National Feature

Why We Shouldn’t Listen to Perry’s Suggestion of Eliminating the Department of Commerce

In what was incredibly embarrassing for Rick Perry, in tonight’s debate, he forgot which three federal agencies he planned on eliminating.

What is perhaps more troubling than the flub above is the fact that he wants to eliminate the Department of Commerce in the first place.

Here are 3 quick reasons why eliminating the Department of Commerce would be a disaster:

(1) Americans like knowing the weather

The National Weather Service is a part of the Department of Commerce, and one that provides a pretty vital service to businesses and to individuals.  Want to be able to evacuate when a hurricane is coming?  Yes, that would be nice.  Would you like your television shows to be interrupted if a tornado is coming?  Probably.  Do I want the airlines to know if there’s a trouble ahead?  On balance, yes.

Think long and hard about it: the annual budget for the NWS is about $1 billion per year, which amounts to under $4 per person. Have you gotten $4 of value from the weather service in the past year?

(2) Having some sort of intellectual property law underpins innovation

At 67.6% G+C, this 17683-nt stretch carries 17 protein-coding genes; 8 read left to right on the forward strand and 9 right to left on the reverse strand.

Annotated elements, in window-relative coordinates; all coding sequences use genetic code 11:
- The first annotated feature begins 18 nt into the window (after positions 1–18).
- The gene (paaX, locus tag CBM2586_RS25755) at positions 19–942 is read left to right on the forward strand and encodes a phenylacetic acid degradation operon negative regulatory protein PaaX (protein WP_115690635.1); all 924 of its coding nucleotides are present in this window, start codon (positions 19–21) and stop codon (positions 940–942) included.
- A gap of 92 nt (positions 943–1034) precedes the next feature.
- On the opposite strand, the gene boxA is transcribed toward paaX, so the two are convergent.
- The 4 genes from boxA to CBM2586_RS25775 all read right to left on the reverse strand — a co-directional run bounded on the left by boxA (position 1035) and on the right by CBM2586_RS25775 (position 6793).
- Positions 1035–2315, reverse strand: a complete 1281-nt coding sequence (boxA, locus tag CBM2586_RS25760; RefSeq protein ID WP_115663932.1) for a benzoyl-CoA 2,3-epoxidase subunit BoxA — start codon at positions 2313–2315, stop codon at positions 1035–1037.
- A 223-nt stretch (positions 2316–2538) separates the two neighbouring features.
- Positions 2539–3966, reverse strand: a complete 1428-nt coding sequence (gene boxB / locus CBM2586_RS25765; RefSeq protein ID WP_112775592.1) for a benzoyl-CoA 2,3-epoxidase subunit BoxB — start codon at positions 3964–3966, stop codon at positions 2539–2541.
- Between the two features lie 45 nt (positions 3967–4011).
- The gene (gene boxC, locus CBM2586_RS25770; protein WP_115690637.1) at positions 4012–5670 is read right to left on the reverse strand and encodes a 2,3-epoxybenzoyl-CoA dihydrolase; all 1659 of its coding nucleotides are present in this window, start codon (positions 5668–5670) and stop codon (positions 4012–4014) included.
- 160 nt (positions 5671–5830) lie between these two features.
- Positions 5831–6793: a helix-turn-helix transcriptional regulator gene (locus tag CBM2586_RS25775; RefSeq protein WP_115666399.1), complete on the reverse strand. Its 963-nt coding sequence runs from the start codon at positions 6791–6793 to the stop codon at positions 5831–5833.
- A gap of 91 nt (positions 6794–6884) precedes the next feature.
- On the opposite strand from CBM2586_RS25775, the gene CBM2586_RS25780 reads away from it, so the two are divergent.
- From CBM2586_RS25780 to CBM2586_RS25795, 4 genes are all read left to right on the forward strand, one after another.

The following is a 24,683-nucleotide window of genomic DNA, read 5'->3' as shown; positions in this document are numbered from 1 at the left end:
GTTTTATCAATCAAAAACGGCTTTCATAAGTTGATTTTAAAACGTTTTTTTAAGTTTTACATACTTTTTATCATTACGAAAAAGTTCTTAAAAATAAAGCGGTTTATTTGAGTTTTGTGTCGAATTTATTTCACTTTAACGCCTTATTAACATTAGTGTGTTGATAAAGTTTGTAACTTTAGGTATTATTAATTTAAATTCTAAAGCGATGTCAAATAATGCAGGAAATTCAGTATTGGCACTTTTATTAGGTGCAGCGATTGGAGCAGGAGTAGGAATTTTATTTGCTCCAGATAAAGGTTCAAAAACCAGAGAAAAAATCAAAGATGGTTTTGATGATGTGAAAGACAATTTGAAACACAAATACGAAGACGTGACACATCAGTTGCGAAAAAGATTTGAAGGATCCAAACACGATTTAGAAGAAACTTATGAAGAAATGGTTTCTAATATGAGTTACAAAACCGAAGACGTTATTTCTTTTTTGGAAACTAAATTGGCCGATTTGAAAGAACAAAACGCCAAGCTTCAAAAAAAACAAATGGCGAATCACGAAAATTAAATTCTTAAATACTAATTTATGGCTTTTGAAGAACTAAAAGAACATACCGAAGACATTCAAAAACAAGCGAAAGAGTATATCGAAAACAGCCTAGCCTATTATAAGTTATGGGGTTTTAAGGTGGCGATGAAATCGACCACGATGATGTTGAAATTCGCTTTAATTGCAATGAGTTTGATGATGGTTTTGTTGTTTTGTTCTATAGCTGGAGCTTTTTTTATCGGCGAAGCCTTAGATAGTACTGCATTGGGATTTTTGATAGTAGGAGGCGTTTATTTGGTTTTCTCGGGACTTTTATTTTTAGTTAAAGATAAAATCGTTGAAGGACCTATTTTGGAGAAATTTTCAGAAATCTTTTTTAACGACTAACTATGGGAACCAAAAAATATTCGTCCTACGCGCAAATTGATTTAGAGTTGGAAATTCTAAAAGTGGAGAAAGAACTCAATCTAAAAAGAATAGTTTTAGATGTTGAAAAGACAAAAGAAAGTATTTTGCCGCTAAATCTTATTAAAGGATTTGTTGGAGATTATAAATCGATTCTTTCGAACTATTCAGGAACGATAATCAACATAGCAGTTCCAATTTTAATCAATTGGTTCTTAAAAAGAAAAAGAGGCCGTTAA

The United States Patent and Trademark Office is also under the Department of Commerce.  Could our IP process use some reforms? Probably.   A United States without intellectual property law though would almost entirely shut down all private sector research and development, spelling out major disaster for the global economy.

(3) The census….need we say more?

Since the Roman times, governments have been trying to get a rough count of how many people they have, living where.  Our constitution definitely requires that we have one, saying specifically: “The actual enumeration shall be made within three years after the first meeting of the Congress of the United States, and within every subsequent term of 10 years, in such manner as they shall by Law direct.”

A line by line analysis of the entire Department of Commerce would probably find some particular programs whose cost isn’t justified.  But completely abandoning the Department of Commerce altogether?  That would be unconstitutional and massively disastrous.

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